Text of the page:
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Soham trial veredict



  • Former MemberFormer Member Posts: 1,876,324 The Mix Honorary Guru
    This, taken froman article in the Guardian yesterday is worth reading...just to put our 'fears' in perspective.

    Though the trend in murder is upwards, it remains a very rare crime. Holly and Jessica were two of the total of 1,048 homicides in 2002-03 in England and Wales (the figure has been greatly inflated by the work of Dr Harold Shipman). Their chance of being a murder victim - like yours and mine - was around one in 60,000. Yet murder is obviously also the gravest of all crimes, one of the only serious offences to carry a mandatory sentence. For all their rarity, that select group of emblematic murders has always reflected something special about the dangers, fears and myths of the society in which they took place.

    With every possible due respect to the murdered girls and their families, it has to be aggressively stated that the coverage of this case has been wholly out of proportion to its implied meaning. The subtext of the case is that your daughters are at risk of being murdered if they go out alone, even in a quiet East Anglian village, never mind on the mean streets of the inner city. Yet this is scarcely more true today than it has ever been.

    Holly and Jessica, both aged 10, fell into the category of the population - girls aged between five and 16 - that is least likely of all of us to be the victims of murder. When young people are murdered, which after the age of 12 months they rarely are, by far the chief threat to them comes from their parents, then by other adults known to them (as Huntley was), but not from strangers. Boys, moreover, are more likely to be murdered than girls.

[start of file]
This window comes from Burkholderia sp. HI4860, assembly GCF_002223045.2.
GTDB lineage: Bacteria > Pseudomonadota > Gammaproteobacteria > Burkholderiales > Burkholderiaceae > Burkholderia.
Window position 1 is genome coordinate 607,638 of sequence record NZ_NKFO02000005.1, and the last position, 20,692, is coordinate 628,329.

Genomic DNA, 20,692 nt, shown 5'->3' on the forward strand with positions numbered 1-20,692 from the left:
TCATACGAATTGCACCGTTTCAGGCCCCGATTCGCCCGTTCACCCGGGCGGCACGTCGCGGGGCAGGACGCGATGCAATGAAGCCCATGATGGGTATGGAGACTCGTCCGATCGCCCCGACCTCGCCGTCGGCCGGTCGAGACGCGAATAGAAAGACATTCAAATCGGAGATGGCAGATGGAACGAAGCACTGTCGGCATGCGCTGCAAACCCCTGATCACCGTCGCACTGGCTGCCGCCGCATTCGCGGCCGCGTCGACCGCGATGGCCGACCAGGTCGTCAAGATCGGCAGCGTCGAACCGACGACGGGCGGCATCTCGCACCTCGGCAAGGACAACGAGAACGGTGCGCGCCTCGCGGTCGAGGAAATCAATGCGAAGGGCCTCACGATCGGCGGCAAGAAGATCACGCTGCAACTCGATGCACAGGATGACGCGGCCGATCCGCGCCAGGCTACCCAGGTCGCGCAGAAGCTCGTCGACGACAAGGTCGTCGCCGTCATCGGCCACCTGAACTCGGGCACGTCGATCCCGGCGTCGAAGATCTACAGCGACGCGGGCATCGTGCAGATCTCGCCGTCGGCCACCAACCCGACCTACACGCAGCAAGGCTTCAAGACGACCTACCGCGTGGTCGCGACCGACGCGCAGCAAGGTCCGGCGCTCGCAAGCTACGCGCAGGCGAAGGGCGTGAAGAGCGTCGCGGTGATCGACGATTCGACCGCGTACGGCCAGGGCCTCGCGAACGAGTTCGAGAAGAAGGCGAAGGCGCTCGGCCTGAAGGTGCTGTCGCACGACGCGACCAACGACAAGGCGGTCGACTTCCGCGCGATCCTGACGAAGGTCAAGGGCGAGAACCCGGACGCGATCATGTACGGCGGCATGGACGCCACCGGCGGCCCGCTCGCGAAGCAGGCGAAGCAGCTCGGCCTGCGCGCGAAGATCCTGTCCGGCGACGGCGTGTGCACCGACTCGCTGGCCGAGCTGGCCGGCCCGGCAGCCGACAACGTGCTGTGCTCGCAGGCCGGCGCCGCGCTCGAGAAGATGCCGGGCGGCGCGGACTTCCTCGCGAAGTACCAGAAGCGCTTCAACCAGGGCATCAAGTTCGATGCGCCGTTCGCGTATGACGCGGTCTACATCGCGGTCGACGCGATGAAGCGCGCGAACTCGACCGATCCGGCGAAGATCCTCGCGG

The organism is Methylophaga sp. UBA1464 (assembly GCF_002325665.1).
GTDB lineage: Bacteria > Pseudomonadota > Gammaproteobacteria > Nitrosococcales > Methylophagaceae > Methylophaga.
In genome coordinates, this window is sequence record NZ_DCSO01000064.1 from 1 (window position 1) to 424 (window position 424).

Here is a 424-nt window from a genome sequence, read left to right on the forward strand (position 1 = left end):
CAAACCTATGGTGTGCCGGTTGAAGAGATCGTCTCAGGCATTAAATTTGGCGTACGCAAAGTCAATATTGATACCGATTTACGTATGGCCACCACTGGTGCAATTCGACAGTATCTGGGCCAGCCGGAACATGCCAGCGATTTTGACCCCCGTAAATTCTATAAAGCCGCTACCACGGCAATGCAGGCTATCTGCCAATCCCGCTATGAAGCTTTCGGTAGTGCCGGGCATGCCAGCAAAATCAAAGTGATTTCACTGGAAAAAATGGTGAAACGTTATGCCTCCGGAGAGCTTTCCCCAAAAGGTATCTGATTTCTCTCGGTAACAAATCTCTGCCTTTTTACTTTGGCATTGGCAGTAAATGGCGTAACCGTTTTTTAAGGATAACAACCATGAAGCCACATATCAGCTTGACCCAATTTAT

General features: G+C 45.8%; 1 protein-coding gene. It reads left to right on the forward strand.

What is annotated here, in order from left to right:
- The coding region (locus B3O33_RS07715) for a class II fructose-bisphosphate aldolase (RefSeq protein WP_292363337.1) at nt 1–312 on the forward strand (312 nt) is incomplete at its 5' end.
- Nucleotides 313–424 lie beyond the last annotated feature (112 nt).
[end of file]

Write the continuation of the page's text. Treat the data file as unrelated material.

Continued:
"It was the powder keg waiting for the match. I was the match," Dennis Nilsen wrote about his own murder spree 20 years ago, implying that someone like himself lurks around every corner of every street. Some will say the same about Huntley's opportunist killings too. The persistent implication is that something like this can happen to anyone, any time, anywhere.

    But the reality is that it can't and doesn't. Huntley's was an exceptionally awful crime, but it was also exceptionally unusual. It has been invested with national meaning less because of the crime than because of the way it has been reported. Under pressure from 24-hour news TV channels and the tabloids, the mainstream TV channels and what were then all still broadsheets bowed before the storm. The episode certainly tells us something about the kind of society we have become, but the truth is that it tells us rather more about the decline of the English media than it does about the decline of the English murder.
  • Former MemberFormer Member Posts: 1,876,324 The Mix Honorary Guru
    I heard a very interesting comparison a while ago between the colum inches taken up for each child murder compared to every smokers death.

    If we stopped children smoking and gave up completely on police checks we'd probably save more lives.

    That and stopping your kids going outside and playing is far more likely to damage them than any of the local sex offenders, if indeed there are any.
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